"I said to the other guys, 'You ever seen anything like this?' They just looked at me."

Mahaney said he'd pulled "two or three hundred cores from around the world and I've never seen anything like this.'"

"So this is either frost or one hell of a group of people coming through with animals churning the hell out of this peat."

There was no evidence of frost at nearby sites dating back to that period. 

Meanwhile, the unusual layer contained lots of organic material including "some poop – quite a lot of it," Mahaney said.

Horse gut bacteria

Chris Allen, a microbiologist at Queen's University Belfast in Ireland, analyzed the bacteria in the churned up layer and found more than 12 per cent were Clostridia. That type of bacteria typically makes up only two or three per cent of soil bacteria, but represents 70 per cent of the bacteria found in the gut of a horse. The layer also contained unusual levels of bile acids and fats that are typically found in mammal feces. Overall, the evidence suggested deposits of large amounts of horse and mule dung.

Here are some of the routes that historians have proposed Hannibal may have taken through the Alps. New evidence suggests Hannibal passed through the Col de la Traversette on the French/Italian border, as proposed by the British biologist Sir Gavin de Beer. (Bill Mahaney/USGS/NASA/JPL)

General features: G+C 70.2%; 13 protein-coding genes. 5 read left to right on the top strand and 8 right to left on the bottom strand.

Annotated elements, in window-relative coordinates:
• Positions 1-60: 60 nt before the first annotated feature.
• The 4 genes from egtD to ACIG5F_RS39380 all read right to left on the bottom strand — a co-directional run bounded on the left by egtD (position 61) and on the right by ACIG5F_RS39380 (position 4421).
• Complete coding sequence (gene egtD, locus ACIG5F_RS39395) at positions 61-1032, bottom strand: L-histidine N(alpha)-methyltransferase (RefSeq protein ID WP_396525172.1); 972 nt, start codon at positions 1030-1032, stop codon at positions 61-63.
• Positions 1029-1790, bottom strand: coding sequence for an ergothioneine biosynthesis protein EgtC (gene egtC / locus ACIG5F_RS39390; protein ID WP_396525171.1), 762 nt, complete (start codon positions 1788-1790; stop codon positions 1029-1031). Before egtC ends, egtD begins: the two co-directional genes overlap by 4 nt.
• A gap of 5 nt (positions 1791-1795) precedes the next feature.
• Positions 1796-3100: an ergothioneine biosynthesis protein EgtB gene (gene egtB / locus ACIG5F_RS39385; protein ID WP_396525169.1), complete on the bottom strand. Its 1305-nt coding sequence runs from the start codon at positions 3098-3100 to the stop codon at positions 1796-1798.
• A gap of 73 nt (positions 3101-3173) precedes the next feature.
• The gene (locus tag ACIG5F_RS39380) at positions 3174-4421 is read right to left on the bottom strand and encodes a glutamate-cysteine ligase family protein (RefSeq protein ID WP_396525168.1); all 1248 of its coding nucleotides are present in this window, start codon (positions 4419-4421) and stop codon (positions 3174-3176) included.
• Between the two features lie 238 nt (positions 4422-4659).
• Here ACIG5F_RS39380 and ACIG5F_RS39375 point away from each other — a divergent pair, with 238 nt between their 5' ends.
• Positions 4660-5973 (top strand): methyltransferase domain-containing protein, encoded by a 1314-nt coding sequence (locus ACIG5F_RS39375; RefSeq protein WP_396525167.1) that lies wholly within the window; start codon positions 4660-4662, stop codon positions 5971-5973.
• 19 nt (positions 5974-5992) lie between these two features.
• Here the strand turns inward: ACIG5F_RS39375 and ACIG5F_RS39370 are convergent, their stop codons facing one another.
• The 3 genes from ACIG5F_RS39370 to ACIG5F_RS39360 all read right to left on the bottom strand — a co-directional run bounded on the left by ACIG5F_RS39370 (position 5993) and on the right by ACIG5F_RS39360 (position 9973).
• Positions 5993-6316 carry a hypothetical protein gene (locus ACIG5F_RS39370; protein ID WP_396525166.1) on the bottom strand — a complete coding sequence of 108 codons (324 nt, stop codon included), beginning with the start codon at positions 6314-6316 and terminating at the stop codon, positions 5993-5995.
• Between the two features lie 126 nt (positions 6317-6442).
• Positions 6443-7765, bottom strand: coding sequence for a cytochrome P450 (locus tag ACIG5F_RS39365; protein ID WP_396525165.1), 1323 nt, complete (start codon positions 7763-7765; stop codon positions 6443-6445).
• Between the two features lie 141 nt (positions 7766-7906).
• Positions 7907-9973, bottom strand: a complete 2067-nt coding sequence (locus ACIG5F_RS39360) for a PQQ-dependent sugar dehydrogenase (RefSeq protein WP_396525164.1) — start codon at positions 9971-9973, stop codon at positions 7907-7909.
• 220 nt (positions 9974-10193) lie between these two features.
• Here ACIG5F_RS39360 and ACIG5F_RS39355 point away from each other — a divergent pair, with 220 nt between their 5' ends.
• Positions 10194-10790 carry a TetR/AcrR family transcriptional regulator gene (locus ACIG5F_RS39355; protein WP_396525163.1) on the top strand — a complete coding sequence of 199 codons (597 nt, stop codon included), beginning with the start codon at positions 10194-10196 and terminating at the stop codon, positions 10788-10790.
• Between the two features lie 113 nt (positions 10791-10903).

"We found scientifically significant evidence of these same bugs in a genetic microbial signature precisely dating to the time of the Punic invasion," said Allen in a news release.

The team did not manage to find any specific evidence of elephant dung.

"You'd have to get very lucky to find that," said Mahaney, noting that Hannibal had only 37 elephants (compared to more than 8,000 horses and mules.)

Carbon dating placed the churned up layer between 26 and 570 BC — the period when Hannibal would have been expected to pass through.

When asked if it was possible that the evidence had been left by some other large group passing through the pass during that time period, Mahaney said there was no reason for any other large army to go through such a high elevation pass. Presumably, he said, smaller groups of humans and animals had used the pass at other times. But they hadn't left a comparable mark in other layers of soil.

Mahaney is now hoping his team will get the funding to go back and take more samples to confirm the dates.

The team is also awaiting analysis of tapeworm eggs found in the ancient dung that could help them pinpoint the geographical origin of the horses that deposited it, since Hannibal's horses were known to come from Spain.

The study was funded by the QUESTOR Centre, Invest Northern Ireland, the Geological Survey of Ireland, the Irish Research Council, Quaternary Surveys, as well as through travel and research grants from York University.